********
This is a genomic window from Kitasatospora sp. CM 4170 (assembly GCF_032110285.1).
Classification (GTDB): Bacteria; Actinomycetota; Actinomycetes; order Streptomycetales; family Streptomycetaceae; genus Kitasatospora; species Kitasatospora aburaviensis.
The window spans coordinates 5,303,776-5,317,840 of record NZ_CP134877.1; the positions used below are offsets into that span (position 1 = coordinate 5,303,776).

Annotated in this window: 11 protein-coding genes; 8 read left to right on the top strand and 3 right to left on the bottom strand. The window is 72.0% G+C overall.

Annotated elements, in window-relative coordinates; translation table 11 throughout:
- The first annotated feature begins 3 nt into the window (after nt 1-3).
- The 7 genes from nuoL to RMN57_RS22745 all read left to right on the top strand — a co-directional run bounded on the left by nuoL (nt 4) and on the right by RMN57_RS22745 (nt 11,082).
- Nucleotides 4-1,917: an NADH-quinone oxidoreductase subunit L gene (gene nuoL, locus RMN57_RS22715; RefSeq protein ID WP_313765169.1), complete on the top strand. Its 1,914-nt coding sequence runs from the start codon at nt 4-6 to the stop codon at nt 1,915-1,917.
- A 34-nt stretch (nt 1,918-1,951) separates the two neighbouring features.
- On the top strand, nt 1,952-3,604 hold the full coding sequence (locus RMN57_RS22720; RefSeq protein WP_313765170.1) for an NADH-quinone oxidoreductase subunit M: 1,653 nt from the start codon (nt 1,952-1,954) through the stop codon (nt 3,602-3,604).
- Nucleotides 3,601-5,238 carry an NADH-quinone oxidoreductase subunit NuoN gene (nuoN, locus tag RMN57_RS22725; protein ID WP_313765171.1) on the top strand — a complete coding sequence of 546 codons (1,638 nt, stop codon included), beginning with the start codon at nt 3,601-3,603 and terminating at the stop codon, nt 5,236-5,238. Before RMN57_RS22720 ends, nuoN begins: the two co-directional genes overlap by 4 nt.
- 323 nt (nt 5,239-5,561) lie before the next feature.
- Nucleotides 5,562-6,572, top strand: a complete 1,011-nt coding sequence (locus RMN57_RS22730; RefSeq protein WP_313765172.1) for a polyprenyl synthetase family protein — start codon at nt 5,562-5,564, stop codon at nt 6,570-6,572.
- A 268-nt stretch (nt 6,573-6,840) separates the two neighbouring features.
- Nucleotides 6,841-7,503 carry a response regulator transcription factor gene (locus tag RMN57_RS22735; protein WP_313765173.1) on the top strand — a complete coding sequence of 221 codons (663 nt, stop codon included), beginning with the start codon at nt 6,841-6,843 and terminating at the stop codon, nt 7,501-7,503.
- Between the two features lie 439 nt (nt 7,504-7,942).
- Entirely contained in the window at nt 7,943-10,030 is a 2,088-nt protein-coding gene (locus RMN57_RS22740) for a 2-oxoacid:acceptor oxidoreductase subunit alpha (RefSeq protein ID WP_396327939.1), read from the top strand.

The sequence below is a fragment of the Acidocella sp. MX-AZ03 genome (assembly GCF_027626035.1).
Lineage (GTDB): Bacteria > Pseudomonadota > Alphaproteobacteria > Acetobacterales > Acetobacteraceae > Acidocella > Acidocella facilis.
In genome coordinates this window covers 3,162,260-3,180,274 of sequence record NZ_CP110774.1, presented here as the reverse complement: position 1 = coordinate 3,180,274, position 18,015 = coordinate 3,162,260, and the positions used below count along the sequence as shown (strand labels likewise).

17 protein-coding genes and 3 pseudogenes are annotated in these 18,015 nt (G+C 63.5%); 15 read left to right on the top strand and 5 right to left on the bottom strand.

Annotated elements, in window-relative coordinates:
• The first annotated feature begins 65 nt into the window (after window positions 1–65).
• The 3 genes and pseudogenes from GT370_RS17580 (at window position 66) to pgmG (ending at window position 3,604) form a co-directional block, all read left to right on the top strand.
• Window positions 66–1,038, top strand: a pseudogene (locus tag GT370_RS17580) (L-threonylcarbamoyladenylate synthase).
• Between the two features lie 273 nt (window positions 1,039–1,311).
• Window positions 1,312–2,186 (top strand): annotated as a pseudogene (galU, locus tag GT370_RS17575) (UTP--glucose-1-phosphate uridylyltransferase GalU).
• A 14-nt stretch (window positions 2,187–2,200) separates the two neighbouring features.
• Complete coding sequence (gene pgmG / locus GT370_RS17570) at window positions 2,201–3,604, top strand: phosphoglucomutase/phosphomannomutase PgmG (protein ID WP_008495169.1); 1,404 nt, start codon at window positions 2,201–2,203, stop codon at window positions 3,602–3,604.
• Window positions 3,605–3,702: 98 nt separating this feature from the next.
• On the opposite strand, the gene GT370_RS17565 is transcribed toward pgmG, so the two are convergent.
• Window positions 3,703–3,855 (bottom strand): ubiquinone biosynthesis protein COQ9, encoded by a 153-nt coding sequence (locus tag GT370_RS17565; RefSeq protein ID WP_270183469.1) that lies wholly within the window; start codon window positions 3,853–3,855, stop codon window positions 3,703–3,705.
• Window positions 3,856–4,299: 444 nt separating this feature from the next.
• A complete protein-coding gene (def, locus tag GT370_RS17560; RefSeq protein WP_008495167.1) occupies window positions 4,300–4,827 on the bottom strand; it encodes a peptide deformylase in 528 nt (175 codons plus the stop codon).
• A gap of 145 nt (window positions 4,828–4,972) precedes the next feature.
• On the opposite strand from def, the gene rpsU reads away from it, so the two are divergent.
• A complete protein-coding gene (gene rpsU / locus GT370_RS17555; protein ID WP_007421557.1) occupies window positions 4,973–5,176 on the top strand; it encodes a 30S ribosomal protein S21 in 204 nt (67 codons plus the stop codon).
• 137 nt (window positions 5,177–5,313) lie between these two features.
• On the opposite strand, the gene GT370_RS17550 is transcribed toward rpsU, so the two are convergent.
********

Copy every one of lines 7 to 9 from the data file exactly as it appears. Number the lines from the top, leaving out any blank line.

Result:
- The 7 genes from nuoL to RMN57_RS22745 all read left to right on the top strand — a co-directional run bounded on the left by nuoL (nt 4) and on the right by RMN57_RS22745 (nt 11,082).
- Nucleotides 4-1,917: an NADH-quinone oxidoreductase subunit L gene (gene nuoL, locus RMN57_RS22715; RefSeq protein ID WP_313765169.1), complete on the top strand. Its 1,914-nt coding sequence runs from the start codon at nt 4-6 to the stop codon at nt 1,915-1,917.
- A 34-nt stretch (nt 1,918-1,951) separates the two neighbouring features.